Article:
Plan to raise legal cannabis age panned by group of Quebec doctors
Raising age to 21 is 'completely unrealistic' as youth will just use it illegally, says member of coalition
A coalition of Quebec health professionals have teamed up to denounce the province's plan to raise legal age for smoking cannabis to 21 — the highest in the country.
When the bill was tabled last week in the National Assembly, Premier François Legault said, "I want to send a clear message to all young people. Please, don't use pot. It's not good, it's dangerous."
Jean-Sébastien Fallu, a professor in psycho-education and addiction specialist at the Université de Montréal, is among those questioning the decision.
"What we want to say is it is not true that science is behind this decision," Fallu told CBC Montreal's Daybreak Tuesday morning.
Fallu is among six specialists who signed a statement that, made public Monday, was published by the Association pour la santé publique du Québec (ASPQ) — a non-profit organization that supports social and economic development.
The group cites public consultations done in 2017 that found 60 to 67 per cent of participants — including organizations and citizens — were in favour of keeping the legal cannabis age on par with tobacco and alcohol.
"Does this mean that public health officials view cannabis as a safe substance? Of course not," says Émilie Dansereau-Trahan, psychoactive substance specialist with the ASPQ, in the statement.
Though some preliminary studies show cannabis may have a negative impact on the developing brains of young people, Fallu says there is still no scientific or logical basis to delay access to cannabis when compared to tobacco or alcohol.
Brain damage in youth who use the drug is rare and the data is still unclear, he said.
"If we are worried about our kids, we should first of all address alcohol," he said. "It's way more dangerous than cannabis."
From a mental health standpoint, alcohol may be similar to cannabis, he said, but data shows alcohol is more dangerous in terms of addiction, accidents, deaths and toxicity on the brain.
"This is something the population has to understand," he said. "There is no basis for a delayed access to cannabis."
The Coalition Avenir Québec has said it is concerned about the drug's long-term impact on young peoples' mental health, and it has cited findings in the medical community for those concerns.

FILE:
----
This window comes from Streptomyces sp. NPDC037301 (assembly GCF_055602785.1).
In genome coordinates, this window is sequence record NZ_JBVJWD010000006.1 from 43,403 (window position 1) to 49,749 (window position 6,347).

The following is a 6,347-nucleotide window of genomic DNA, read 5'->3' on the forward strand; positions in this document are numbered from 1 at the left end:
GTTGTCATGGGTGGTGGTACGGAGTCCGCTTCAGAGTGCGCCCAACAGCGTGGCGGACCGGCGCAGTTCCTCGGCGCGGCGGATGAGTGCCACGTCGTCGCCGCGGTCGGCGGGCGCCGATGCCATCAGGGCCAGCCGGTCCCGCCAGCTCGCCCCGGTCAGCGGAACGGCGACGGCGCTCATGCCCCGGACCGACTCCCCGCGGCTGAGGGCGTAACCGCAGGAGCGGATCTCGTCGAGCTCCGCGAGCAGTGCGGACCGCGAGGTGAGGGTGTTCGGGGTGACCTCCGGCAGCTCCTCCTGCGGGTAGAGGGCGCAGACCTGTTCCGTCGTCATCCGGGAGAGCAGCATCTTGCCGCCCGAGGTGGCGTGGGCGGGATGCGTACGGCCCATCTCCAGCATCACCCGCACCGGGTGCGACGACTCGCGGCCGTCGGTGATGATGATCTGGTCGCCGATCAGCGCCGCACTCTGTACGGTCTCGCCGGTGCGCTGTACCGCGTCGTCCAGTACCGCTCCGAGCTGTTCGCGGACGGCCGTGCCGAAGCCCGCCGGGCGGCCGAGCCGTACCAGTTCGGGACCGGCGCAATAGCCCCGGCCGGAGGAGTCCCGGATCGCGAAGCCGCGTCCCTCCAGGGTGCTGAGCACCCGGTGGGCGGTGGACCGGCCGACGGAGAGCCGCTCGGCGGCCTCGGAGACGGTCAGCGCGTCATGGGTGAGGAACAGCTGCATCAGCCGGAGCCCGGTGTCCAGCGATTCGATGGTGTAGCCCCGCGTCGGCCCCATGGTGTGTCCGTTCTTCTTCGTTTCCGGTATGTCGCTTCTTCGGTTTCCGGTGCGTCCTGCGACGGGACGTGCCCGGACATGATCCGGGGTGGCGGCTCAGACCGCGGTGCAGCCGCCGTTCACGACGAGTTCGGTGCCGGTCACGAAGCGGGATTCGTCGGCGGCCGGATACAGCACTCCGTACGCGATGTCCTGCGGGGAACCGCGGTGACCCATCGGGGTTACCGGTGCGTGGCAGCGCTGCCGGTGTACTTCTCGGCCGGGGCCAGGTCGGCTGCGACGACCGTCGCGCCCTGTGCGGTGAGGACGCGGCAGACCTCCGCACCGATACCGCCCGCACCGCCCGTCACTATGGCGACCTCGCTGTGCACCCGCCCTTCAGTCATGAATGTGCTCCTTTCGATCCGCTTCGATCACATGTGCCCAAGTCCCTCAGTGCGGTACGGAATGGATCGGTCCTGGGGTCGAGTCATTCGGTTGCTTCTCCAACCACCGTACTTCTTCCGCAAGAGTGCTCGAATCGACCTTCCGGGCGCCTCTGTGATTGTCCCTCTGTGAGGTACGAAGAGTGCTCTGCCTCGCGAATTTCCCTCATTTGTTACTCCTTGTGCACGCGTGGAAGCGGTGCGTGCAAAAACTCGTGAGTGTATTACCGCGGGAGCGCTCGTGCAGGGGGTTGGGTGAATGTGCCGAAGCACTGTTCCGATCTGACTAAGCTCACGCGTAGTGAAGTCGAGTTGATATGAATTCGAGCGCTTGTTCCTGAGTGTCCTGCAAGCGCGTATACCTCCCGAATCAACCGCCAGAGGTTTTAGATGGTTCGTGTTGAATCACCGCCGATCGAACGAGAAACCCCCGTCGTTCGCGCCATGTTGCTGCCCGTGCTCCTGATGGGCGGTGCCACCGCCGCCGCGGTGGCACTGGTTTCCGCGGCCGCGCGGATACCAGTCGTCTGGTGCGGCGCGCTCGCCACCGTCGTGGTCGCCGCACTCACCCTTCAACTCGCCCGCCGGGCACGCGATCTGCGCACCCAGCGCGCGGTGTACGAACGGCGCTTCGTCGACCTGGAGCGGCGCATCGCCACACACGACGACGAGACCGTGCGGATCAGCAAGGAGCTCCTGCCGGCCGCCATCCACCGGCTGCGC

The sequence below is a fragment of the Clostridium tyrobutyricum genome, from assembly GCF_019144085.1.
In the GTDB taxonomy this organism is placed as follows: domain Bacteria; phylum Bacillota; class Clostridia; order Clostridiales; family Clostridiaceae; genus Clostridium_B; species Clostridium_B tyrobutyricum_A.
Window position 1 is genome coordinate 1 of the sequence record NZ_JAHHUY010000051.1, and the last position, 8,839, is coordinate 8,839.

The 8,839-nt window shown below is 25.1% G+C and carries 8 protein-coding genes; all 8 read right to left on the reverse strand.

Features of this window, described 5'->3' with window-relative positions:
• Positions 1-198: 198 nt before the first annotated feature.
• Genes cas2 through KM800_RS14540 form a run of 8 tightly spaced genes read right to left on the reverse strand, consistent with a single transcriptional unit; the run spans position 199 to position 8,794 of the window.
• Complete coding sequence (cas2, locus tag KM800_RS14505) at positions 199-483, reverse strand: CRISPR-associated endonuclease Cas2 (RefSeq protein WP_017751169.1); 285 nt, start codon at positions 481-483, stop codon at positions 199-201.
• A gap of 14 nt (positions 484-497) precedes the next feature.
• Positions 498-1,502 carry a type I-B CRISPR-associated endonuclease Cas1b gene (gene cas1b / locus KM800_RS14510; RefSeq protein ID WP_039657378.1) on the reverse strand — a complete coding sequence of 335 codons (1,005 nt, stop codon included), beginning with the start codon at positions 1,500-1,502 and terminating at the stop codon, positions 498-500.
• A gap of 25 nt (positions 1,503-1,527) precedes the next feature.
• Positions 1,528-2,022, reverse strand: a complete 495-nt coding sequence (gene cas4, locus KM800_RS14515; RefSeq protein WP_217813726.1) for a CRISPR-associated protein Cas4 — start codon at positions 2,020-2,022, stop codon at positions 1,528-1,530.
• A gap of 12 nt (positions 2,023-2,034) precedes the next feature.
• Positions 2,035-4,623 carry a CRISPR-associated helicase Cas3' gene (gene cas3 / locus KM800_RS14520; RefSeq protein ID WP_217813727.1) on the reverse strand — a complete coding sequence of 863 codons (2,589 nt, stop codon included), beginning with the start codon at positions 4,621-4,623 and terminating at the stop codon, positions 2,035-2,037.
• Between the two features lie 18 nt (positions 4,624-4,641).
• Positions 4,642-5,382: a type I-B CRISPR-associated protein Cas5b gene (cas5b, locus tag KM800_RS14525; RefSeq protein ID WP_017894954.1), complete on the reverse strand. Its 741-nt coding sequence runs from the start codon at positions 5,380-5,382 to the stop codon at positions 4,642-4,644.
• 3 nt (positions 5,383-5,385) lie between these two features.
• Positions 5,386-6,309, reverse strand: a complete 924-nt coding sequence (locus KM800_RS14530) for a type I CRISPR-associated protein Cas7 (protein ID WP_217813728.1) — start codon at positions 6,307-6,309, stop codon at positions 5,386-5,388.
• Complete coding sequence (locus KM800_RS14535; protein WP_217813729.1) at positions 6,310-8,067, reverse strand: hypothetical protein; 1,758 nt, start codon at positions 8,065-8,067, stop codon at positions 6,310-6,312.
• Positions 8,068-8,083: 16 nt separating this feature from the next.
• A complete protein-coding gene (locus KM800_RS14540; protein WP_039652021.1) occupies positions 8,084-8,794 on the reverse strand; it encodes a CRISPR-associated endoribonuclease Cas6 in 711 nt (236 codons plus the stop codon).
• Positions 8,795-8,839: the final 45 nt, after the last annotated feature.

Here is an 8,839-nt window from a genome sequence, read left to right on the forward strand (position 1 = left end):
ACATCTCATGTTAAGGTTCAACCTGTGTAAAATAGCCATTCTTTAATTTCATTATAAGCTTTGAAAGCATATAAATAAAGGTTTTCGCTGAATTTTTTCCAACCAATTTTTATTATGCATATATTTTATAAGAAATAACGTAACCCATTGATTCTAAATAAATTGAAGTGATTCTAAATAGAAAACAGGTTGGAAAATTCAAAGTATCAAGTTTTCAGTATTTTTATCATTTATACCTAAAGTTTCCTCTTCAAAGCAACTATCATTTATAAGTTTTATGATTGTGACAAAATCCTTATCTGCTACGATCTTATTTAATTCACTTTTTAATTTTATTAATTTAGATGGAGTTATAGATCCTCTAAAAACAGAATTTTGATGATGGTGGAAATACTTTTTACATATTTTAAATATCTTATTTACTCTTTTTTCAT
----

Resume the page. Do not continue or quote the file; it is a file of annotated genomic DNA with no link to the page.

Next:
Groups representing Quebec psychiatrists, medical specialists and emergency physicians have all said they support raising the age.
Opening the door for unregulated, illegal products
Fallu, though, argued prohibition was not successful in preventing young people from using cannabis, and that "there's no way that the prohibition of cannabis before the age of 21" will prevent youth from using the drug.
"That's completely unrealistic," he said. "They're going to continue to use."
Prohibition brings stigmatization, criminalization and penalization without access to quality-controlled products, he said.
When youth buy the drug illegally, he said, they will be accessing uncontrolled product that may contain dangerous pesticides or a high amount of tetrahydrocannabinol (THC) — the psychoactive compound in cannabis that can cause negative effects.
It doesn't make sense, he added, to give 18-year-olds all the responsibilities of adulthood without the right to use cannabis.
Raising the age is a prevention tactic, government says
The government says increasing the age limit is a prevention tactic.
Junior health minister Lionel Carmant said raising the limit will deter young people from using the drug.
"Actually, what we want in the broader aspect, is to delay the onset of cannabis smoking, not only for 18 year olds, but really for the teenagers," Carmant told Daybreak last week.
"We have to say that one out of three teenagers in Quebec smokes cannabis and this is where we want to change the habits."
Carmant has also called the argument they are pushing kids to the black market "fatalistic."
He said studies suggest teens as young as 15 smoke cannabis, but no one would make that the legal age.
"We won't compromise the health of our youth because of the illicit market," he said, adding that increased prevention efforts will help curb the number of young users.
With files from CBC Montreal's Daybreak